Where this becomes a whole lot trickier however, is where mobility poses an extra obstacle, and this is what the people at Disabled Ramblers have been working tirelessly to rectify.

There are thousands of miles of tracks and footpaths around the UK, and only a fraction of them are currently as accessible as they could be. Predominantly in national parks such as the Malvern Hills.

John Cuthbertson, Director of Disabled Ramblers is passionate about initiatives that look to remove or find alternatives to manmade barriers such as steps, stiles and gates that limit accessibility for anyone with a disability.

Another part of their work sees the categorization of walking routes for their accessibility level, and the organization of around 50 nationwide group walks each year. They have a number of specialised mobility scooters (Trampers) available to borrow and group walks see around 20-30 people participating each time alongside 15-25 carers. Details are carefully adhered to in order to make the experience as easy as possible for anyone wanting to join, such as the inclusion of a mobile toilet transported on a trailer.

The upshot of this careful organisation is something that has an indisputably positive outcome. “We have a guy with Motor Neurone Disease who joins us and is adamant that the walks have extended his lifespan,” says John, continuing: “the big things that people experience are good company, meeting like-minded individuals, and a big change in both psychological and physical wellbeing as a result of being able to get out into their beloved countryside.”

As one walker said, “when I reach somewhere beautiful and look around I can’t help but think it would make anyone smile.” If nothing else, that seems like a pretty perfect reason to give it a try.

Has this inspired you? Sign up to Steptember and get out there to explore! 

Five wheelchair exercises you can try at home

We’ve asked Kris, founder of Wheely Good Fitness, to do a guest blog for us on his top five stretch exercises to help increase flexibility and movement.

Kris is taking part in the Virgin London Marathon 2016 – you can sponsor him online.

For those of us new to exercise or restricted by the side effects of disability and health conditions, starting can be extremely daunting. Many of us will be familiar with the saying ‘use it or lose it.’ So it’s important to try as much as possible to keep what we have and improve where we can, to prevent additional health problems.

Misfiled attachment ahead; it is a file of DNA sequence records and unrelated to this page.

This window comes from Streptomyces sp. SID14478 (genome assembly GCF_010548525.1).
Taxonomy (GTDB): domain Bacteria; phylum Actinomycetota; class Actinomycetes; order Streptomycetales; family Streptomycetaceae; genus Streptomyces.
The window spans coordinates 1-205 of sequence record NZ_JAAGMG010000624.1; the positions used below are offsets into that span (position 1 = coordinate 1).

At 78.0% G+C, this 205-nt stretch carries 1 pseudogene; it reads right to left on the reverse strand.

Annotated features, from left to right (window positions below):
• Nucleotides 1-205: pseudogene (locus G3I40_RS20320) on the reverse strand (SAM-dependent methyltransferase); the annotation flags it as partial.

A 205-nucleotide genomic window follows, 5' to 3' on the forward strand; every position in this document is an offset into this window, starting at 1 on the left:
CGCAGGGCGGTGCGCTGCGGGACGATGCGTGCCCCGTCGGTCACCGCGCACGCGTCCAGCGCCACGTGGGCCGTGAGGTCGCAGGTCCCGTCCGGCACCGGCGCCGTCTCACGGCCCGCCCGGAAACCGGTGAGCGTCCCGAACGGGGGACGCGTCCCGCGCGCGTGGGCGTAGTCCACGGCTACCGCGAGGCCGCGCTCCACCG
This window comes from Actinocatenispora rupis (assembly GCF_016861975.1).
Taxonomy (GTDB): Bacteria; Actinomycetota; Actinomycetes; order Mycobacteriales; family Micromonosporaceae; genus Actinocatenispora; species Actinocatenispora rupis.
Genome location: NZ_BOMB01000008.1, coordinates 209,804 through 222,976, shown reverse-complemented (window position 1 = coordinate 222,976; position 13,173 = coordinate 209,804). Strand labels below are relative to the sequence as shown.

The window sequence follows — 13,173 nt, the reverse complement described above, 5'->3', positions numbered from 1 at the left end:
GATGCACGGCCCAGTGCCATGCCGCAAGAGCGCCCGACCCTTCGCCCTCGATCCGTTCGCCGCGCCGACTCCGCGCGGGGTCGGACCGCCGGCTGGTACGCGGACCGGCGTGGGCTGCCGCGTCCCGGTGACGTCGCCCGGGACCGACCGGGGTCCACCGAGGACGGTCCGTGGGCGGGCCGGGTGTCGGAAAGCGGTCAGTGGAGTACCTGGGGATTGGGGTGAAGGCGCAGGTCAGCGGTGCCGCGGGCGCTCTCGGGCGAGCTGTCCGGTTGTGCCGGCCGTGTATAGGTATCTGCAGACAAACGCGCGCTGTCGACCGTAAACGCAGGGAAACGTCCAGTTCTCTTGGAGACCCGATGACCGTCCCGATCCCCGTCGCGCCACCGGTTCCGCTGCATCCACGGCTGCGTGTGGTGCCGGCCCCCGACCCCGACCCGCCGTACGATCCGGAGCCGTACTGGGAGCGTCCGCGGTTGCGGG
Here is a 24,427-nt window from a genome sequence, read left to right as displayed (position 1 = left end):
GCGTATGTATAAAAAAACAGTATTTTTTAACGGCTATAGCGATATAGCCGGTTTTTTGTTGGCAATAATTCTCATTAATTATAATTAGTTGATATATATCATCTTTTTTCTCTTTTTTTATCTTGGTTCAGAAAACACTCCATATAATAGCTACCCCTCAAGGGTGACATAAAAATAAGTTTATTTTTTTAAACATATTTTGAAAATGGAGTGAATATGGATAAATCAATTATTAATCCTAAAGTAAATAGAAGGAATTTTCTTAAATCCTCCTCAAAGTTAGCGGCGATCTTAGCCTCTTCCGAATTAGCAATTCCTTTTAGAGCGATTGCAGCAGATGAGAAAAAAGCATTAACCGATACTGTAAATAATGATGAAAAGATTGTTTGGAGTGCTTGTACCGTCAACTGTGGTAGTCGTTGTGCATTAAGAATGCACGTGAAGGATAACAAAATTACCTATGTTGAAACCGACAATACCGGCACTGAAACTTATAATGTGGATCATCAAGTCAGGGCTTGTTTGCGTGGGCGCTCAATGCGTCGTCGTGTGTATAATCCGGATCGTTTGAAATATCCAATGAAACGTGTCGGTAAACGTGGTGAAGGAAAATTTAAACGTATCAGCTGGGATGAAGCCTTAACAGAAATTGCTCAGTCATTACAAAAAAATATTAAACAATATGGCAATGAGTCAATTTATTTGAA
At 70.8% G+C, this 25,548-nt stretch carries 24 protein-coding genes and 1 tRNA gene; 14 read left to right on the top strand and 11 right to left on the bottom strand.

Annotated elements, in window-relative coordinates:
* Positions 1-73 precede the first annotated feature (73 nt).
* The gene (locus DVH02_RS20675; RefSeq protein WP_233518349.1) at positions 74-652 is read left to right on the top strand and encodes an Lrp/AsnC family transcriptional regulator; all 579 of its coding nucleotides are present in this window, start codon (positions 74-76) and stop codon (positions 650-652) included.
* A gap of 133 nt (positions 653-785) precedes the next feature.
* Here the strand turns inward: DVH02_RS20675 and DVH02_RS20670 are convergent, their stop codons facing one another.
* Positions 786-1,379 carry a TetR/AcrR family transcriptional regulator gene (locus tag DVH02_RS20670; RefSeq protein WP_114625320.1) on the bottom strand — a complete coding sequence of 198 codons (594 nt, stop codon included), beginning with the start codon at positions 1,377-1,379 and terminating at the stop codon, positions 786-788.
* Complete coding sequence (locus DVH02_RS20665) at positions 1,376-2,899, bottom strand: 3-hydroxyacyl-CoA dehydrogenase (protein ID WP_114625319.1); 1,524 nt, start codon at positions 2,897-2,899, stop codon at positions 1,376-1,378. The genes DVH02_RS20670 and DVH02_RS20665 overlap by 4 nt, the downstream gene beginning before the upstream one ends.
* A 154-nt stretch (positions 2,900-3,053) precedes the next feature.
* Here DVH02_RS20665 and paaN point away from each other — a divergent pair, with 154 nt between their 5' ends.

One of the first things we can lose is our flexibility. Reduced flexibility can restrict our movements, causing stiffness and aches.  Performing stretches on a regular basis can help maintain and improve flexibility, and can easily be made a part of your daily routine.

Here are five important upper body stretches that can be done at home – you can sit either in your wheelchair or on any chair in your house. For all of them, remember to sit upright, with belly button pulled in tight, feet hip-width apart (if your wheelchair allows it).

Chest Stretch

  • Shoulders down
  • Take the arms out to the side of the body
  • Palms facing forward
  • Arms at shoulder heightMan in wheelchair performing chest exercise with arms outstretched
  1. Breathe normally throughout, with your head facing forwards.
  2. Keep your shoulders relaxed. Bring your arms slowly together in front of your body, so your palms touch.
  3. Keep them straight and at the same height as your shoulders.
  4. Slowly take the arms out to the side, with palms facing forwards, until you can feel a stretch across your chest.
  5. Try to hold the position for up to 10 seconds.

Back stretch

  • Shoulders relaxed
  • Take the arms forward slightly, rounding the back
  • Head tilted forward
  • Arms out straightMan in wheelchair performing back stretch, with arms stretched forward and head down
  1. Keep shoulders relaxed and avoid rolling them forward as you move into the stretch.
  2. Bring your arms in front of your body, keeping them straight, palms facing down.
  3. Imagine there’s a rope tied around your wrists, pulling you forward, so you can keep extending your arms.
  4. Allow your lower back to round a little and tilt your head down – you should feel a stretch through the lower and middle part of your back.
  5. Breathe normally, and be aware of your balance.
  6. Try to hold the position for up to 10 seconds.

Upper body stretch

  • Take the arms out to the side of the body
  • Bring the arms up and over the head
  • Head facing forwards
  • Take the stretch up through the bodyMan in wheelchair performing upper body stretch, with arms stretched upwards
  1. Keep your shoulders relaxed, avoid lifting them up to your ears when you start the stretch.
  2. Start with your arms down by your sides, then slowly bring them out to the side (like wings), taking them as high above the head as you can. As your arms reach shoulder height, lift your chest and torso with them and try to make yourself taller.